How to Find DBID

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In some situations, you may have to know DBID of the database to let backup catalog know the subsequent steps are for specific database in RMAN.

In this post, I will show you how to find DBID when:

  1. The database is open.
  2. The database is close.

A. When the Database is Open (or Mount)

When the database is up and online, we can get both the database name and identifier. Suppose we have mounted the database. We can discover DBID by SQL*Plus or RMAN.

1. SQLPLUS

We retrieve DB_NAME and DBID by querying V$DATABASE.

SQL> conn / as sysdba
Connected.
SQL> select name, dbid from v$database;

NAME            DBID
--------- ----------
ORCLCDB   3411734329

2. RMAN

Or we can connect to the database through RMAN.

[oracle@test ~]$ rman target /
...
connected to target database: ORCLCDB (DBID=3411734329, not open)

RMAN>

Also, we can get both the database name and identifier in RMAN.

B. When the Database is Close

Somehow, you can't startup the database at this moment, not to say a NOMOUNT state. In such case, it's really not easy to find DBID. The likely solution is to inspect the trace and audit files and hope for a chance to find DBID.

1. Trace and Audit files

We use grep to list only the last 10 occurrences of DBID of trace files.

[oracle@test ~]$ grep -ri "DBID" $ORACLE_BASE/diag/rdbms/$DB_NAME/$ORACLE_SID/trace | tail

In the above command, please replace $DB_NAME with yours in lowercase.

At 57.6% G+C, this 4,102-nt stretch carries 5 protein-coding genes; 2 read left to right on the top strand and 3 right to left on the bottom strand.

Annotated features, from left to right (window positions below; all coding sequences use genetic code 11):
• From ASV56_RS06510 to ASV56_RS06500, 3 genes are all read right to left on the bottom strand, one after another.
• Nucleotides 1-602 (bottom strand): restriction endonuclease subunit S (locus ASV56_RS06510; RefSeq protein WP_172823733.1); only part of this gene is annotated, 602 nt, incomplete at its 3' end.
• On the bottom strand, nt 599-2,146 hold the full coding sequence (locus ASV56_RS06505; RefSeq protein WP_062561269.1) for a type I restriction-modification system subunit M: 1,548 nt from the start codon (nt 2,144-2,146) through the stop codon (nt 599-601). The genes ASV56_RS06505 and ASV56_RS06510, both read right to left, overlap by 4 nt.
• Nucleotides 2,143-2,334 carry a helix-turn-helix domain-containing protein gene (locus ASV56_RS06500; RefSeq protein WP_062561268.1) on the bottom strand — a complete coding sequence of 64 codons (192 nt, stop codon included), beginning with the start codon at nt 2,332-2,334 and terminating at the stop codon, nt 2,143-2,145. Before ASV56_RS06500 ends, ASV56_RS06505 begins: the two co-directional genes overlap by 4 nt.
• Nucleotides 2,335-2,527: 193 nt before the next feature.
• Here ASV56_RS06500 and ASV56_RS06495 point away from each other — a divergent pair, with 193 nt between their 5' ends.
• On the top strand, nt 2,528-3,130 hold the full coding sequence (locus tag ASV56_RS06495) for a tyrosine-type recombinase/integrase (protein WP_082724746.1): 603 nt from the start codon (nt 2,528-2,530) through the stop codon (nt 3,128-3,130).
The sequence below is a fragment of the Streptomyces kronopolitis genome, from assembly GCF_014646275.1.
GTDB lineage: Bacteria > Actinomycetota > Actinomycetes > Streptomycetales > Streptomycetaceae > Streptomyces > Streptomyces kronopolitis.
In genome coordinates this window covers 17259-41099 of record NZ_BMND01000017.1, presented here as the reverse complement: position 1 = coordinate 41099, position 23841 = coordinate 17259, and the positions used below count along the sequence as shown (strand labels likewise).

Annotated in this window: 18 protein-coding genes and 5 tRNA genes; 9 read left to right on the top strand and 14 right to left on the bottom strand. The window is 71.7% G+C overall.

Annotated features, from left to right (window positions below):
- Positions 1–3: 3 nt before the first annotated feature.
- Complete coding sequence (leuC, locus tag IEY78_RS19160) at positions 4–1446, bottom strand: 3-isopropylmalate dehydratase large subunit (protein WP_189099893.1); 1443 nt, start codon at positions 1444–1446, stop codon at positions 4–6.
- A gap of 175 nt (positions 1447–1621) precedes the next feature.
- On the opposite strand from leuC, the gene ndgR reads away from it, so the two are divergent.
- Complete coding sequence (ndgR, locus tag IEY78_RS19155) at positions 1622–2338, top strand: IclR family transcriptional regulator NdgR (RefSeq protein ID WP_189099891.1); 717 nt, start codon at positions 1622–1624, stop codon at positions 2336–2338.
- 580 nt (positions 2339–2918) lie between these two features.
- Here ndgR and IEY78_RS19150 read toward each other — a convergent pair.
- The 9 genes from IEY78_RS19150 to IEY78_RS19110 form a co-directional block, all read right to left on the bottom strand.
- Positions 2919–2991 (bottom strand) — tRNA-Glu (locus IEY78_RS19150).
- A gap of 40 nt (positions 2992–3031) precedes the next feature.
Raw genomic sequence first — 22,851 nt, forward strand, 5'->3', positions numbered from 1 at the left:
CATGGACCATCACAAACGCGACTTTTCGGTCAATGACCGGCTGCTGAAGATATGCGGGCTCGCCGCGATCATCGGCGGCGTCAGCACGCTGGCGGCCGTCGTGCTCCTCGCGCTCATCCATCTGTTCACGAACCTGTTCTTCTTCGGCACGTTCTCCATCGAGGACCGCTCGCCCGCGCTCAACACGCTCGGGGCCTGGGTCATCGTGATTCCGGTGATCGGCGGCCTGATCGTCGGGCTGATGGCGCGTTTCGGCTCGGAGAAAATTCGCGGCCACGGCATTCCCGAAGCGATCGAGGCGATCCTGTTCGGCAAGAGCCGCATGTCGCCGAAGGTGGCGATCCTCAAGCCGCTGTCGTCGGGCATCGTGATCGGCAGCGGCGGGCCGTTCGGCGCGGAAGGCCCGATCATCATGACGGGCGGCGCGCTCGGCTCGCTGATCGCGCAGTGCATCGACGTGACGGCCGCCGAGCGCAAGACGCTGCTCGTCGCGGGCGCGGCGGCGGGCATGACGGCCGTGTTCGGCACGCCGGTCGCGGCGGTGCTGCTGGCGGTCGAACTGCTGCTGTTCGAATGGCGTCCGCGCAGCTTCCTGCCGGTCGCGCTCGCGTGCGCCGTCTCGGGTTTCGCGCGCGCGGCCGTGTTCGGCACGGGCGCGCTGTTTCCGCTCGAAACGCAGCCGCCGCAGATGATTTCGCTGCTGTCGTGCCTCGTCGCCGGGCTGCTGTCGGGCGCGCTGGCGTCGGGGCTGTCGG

Also, we can look for only the most recent 10 occurrences of DBID of audit files.

[oracle@test ~]$ grep -ri "DBID" $ORACLE_BASE/admin/$ORACLE_SID/adump | tail

If you still find nothing about DBID, OK, let's continue.

2. Force Nomount

When your database is damaged badly, you can't startup a database normally, you can only forcibly startup a NOMOUNT instance. Which is a dummy instance that we can use it later.

[oracle@test ~]$ rman target /
...
connected to target database (not started)

RMAN> startup force nomount;

Please note that, if there's any error thrown by the above command, they can be ignored. If there's no error, it means that Oracle has already found a proper SPFILE to start the instance.

Since the first block of any data file usually contains the information of the database, so we use the dummy instance to dump the first block of a data file to trace file.

[oracle@test ~]$ sqlplus / as sysdba
...
SQL> alter system dump datafile '/u01/app/oracle/oradata/ORCL/system01.dbf' block 1;

System altered.

Please note that, any data file can be a candidate of this dump.

Then we check the very last trace file of your database and search for "DB ID=" under $ORACLE_BASE.

[oracle@test ~]$ grep -ri "DB ID=" $ORACLE_BASE/diag/rdbms
/u01/app/oracle/diag/rdbms/dummy/ORCLCDB/trace/ORCLCDB_ora_1729.trc:    Db ID=3411734329=0xcb5aef39, Db Name='ORCLCDB'

We found it.

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